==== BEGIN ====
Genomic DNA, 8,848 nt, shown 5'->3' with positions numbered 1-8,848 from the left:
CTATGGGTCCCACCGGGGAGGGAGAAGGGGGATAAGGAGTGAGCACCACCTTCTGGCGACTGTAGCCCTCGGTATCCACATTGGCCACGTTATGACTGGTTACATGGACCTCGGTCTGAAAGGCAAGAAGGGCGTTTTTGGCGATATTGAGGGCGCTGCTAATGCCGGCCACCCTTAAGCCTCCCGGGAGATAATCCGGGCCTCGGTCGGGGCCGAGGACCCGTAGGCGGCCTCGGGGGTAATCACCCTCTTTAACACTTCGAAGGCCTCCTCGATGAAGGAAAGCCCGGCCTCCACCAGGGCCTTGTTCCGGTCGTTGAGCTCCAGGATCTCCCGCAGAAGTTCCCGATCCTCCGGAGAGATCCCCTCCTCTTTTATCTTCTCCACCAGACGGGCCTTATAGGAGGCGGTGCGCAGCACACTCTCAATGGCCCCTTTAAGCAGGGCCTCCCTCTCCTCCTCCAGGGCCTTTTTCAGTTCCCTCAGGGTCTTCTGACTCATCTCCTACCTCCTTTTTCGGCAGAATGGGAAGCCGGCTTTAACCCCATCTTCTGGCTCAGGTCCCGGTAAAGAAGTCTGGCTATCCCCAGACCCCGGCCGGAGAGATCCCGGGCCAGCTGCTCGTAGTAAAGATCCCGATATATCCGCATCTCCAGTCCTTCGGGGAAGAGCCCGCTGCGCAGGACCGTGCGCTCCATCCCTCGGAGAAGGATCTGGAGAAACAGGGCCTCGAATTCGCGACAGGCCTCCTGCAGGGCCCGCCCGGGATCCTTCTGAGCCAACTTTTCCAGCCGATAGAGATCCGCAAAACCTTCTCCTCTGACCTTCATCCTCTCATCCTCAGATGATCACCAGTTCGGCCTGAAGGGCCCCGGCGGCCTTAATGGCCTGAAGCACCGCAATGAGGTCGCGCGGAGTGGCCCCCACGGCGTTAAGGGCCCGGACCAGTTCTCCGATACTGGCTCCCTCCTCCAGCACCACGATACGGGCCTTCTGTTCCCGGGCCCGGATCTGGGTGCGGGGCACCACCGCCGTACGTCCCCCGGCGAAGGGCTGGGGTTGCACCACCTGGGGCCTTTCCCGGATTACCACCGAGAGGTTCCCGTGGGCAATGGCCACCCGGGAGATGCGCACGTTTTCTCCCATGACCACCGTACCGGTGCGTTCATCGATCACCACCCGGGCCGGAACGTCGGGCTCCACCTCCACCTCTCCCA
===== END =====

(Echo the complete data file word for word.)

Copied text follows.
Genomic DNA, 8,848 nt, shown 5'->3' with positions numbered 1-8,848 from the left:
CTATGGGTCCCACCGGGGAGGGAGAAGGGGGATAAGGAGTGAGCACCACCTTCTGGCGACTGTAGCCCTCGGTATCCACATTGGCCACGTTATGACTGGTTACATGGACCTCGGTCTGAAAGGCAAGAAGGGCGTTTTTGGCGATATTGAGGGCGCTGCTAATGCCGGCCACCCTTAAGCCTCCCGGGAGATAATCCGGGCCTCGGTCGGGGCCGAGGACCCGTAGGCGGCCTCGGGGGTAATCACCCTCTTTAACACTTCGAAGGCCTCCTCGATGAAGGAAAGCCCGGCCTCCACCAGGGCCTTGTTCCGGTCGTTGAGCTCCAGGATCTCCCGCAGAAGTTCCCGATCCTCCGGAGAGATCCCCTCCTCTTTTATCTTCTCCACCAGACGGGCCTTATAGGAGGCGGTGCGCAGCACACTCTCAATGGCCCCTTTAAGCAGGGCCTCCCTCTCCTCCTCCAGGGCCTTTTTCAGTTCCCTCAGGGTCTTCTGACTCATCTCCTACCTCCTTTTTCGGCAGAATGGGAAGCCGGCTTTAACCCCATCTTCTGGCTCAGGTCCCGGTAAAGAAGTCTGGCTATCCCCAGACCCCGGCCGGAGAGATCCCGGGCCAGCTGCTCGTAGTAAAGATCCCGATATATCCGCATCTCCAGTCCTTCGGGGAAGAGCCCGCTGCGCAGGACCGTGCGCTCCATCCCTCGGAGAAGGATCTGGAGAAACAGGGCCTCGAATTCGCGACAGGCCTCCTGCAGGGCCCGCCCGGGATCCTTCTGAGCCAACTTTTCCAGCCGATAGAGATCCGCAAAACCTTCTCCTCTGACCTTCATCCTCTCATCCTCAGATGATCACCAGTTCGGCCTGAAGGGCCCCGGCGGCCTTAATGGCCTGAAGCACCGCAATGAGGTCGCGCGGAGTGGCCCCCACGGCGTTAAGGGCCCGGACCAGTTCTCCGATACTGGCTCCCTCCTCCAGCACCACGATACGGGCCTTCTGTTCCCGGGCCCGGATCTGGGTGCGGGGCACCACCGCCGTACGTCCCCCGGCGAAGGGCTGGGGTTGCACCACCTGGGGCCTTTCCCGGATTACCACCGAGAGGTTCCCGTGGGCAATGGCCACCCGGGAGATGCGCACGTTTTCTCCCATGACCACCGTACCGGTGCGTTCATCGATCACCACCCGGGCCGGAACGTCGGGCTCCACCTCCACCTCTCCCA